aperture.&.shutter.speed.combined

happy friday! i hope this week has opened your eyes to the limitless possibilities you have in photography. and, we have only hit the tip of the iceberg.

today we are going to combine the first two elements (aperture and shutter speed) of the exposure triangle (shown here). as we have learned both aperture and shutter speed control the amount of light let in to your image sensor. these elements (along with ISO) control the light or darkness of your picture (exposure). we have also learned that if you adjust one element of the exposure triangle, you must adjust another in order to compensate for the change and get an evenly exposed picture.

let’s take a look below.

as you will notice each picture is of the exact same object in different lighting situations. they are all numbered in the upper right hand corner. let’s break them down to further understand scenarios when adjusting aperture and shutter speed are important.

picture #1 – this picture was taken inside with only natural light. no flash was used. therefore, i needed to let in as much light as possible to correctly illuminate my image. therefore, i opened my lens the maximum aperture (f-stop 1.8) to allow the most light i could to reach my image sensor. this means i had to adjust my shutter speed to even out the exposure. the picture ended up evenly exposed at a shutter speed of 1/60.

picture #2 – this picture was taken outside in direct sunlight. i used to same aperture and shutter speed to demonstrate the need to adjust both when switching to different lighting.

 

 

picture # 3 – this picture is the exact same as the one above, only i adjusted my shutter speed. because the sunlight lets so much light into the image sensor, the aperture of 1.8 let’s in too much light. even with my camera’s maximum shutter speed of 1/4000 the image is still a little too light.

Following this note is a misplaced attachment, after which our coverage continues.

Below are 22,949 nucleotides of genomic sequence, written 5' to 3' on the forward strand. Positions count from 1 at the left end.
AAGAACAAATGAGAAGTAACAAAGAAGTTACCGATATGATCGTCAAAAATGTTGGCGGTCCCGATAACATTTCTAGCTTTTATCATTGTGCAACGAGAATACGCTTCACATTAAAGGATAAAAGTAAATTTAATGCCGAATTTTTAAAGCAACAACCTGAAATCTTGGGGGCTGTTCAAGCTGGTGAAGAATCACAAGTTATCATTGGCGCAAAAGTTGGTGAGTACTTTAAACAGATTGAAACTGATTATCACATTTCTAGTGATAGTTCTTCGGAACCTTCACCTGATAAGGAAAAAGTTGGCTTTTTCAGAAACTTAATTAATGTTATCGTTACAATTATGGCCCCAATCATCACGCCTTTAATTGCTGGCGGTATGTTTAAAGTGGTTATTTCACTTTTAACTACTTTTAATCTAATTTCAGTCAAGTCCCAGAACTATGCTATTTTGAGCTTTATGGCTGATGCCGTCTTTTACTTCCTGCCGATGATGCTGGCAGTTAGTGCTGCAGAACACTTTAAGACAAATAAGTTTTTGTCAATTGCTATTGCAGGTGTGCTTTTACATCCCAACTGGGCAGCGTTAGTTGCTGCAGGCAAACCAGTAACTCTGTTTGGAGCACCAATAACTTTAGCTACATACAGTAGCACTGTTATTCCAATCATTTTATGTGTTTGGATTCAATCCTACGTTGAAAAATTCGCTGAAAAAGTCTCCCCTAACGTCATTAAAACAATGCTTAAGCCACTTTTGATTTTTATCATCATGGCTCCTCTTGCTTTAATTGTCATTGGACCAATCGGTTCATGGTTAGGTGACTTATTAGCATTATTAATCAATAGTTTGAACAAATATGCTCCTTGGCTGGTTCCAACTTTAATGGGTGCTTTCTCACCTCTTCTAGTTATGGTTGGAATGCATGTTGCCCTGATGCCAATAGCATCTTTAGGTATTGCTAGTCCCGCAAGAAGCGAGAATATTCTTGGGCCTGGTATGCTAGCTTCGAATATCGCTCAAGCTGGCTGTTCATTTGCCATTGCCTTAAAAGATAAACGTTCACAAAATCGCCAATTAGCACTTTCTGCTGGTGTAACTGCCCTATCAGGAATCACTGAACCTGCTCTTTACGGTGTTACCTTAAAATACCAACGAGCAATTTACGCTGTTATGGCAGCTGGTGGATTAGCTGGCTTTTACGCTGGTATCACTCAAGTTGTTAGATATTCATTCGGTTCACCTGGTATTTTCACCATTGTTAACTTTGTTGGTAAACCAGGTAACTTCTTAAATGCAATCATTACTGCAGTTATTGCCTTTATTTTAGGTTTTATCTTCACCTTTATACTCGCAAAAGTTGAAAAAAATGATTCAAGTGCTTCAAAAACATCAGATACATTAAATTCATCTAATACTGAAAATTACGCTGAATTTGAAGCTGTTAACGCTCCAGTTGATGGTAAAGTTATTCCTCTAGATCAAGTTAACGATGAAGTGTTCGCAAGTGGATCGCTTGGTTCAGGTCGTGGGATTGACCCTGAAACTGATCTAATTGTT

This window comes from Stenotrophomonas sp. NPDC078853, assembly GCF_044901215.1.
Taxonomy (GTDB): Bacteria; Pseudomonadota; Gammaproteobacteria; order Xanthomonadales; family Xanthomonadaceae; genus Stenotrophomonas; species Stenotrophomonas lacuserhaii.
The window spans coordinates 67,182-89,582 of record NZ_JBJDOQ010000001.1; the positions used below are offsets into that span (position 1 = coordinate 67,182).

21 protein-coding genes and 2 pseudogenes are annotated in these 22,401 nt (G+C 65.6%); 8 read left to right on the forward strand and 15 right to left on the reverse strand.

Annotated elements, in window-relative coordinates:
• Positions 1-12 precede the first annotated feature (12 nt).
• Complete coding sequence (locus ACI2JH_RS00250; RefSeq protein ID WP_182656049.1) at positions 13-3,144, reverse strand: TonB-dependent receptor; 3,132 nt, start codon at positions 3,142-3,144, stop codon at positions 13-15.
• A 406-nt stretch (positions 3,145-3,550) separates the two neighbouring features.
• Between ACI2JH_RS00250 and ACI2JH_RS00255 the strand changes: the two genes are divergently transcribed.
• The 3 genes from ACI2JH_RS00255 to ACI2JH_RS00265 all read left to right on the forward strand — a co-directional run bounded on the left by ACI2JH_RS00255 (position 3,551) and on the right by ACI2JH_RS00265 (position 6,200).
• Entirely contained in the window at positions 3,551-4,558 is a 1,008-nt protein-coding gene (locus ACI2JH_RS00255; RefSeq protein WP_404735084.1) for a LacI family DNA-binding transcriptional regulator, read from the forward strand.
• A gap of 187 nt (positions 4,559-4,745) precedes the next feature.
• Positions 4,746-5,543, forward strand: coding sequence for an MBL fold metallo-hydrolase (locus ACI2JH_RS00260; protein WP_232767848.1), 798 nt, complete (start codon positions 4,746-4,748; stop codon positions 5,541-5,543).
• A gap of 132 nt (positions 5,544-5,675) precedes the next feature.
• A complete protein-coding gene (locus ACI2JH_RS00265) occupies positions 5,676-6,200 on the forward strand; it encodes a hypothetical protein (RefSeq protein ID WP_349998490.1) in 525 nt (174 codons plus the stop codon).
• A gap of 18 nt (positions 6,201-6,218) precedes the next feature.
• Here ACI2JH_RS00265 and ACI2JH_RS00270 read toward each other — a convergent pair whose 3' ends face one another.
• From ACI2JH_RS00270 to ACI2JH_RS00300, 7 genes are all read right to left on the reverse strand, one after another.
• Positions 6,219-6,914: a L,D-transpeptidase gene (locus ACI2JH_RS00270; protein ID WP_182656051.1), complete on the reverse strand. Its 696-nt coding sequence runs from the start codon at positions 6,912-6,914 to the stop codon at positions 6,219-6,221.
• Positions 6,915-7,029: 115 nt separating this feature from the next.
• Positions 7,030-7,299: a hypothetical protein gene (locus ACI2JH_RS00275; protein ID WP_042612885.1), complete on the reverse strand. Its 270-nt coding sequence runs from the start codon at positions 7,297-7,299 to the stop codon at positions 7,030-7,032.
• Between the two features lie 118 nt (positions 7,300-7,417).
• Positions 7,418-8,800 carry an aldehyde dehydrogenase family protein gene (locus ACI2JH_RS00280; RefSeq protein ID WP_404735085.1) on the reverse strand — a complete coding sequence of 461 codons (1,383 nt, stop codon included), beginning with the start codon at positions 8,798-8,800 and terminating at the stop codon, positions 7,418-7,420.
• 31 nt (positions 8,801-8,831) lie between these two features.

picture #4 – again, this picture is exactly the same as picture 2 and 3. this time i lowered my aperture (raised my f-stop) to 3.5 letting less light in. i also had to adjust my shutter speed to compensate. this image is evenly exposed at an f-stop of 3.5 and a shutter speed of 1/3700.

picture # 5 – this picture is also taken outside, but in the shade. i kept the same aperture (f-stop 3.5) as the previous picture (which was taken in direct sunlight) to demonstrate the use of shutter speed. with my aperture the same, i needed to dramatically slow my shutter speed in order to let more light in. therefore, this picture is evenly exposed with a shutter speed of 1/250 and an f-stop of 3.5.

picture #6 – this picture is taken in the same location as picture 5. with this picture i wanted to demonstrate that you could also raise your aperture (lower your f-stop) to achieve the same evenly exposed picture (this will be important as we learn more about shooting manually). here i lowered my f-stop to 1.8 which means i also need to raise my shutter speed to 1/1250. i need to raise my shutter speed because if i would have kept the slower shutter speed of 1/250 from picture 5 along with lowering my f-stop there would have been too much light reaching the sensor, therefore causing an over exposed image. thus, demonstrating again that if you change one element of the exposure triangle you must also change another to compensate for the new amount of light being let in.

congratulations! you now understand the important relationship between shutter speed and aperture. tomorrow we will go over ISO and sunday we will bring it all together, making you an exposure triangle aficionado.

as always, i encourage you to practice what you’ve learned. pick a set ISO and adjust your aperture and shutter speed. i find it helps to use the same prop in different locations (inside, outside, sun, shade) to fully understand how exposure works. always take notes on what your image looks like with higher and lower f-stops and faster and slower shutter speeds.

i would love to see your images from today. post below in the comments and let’s see what you come up with.

good luck! and happy shooting!

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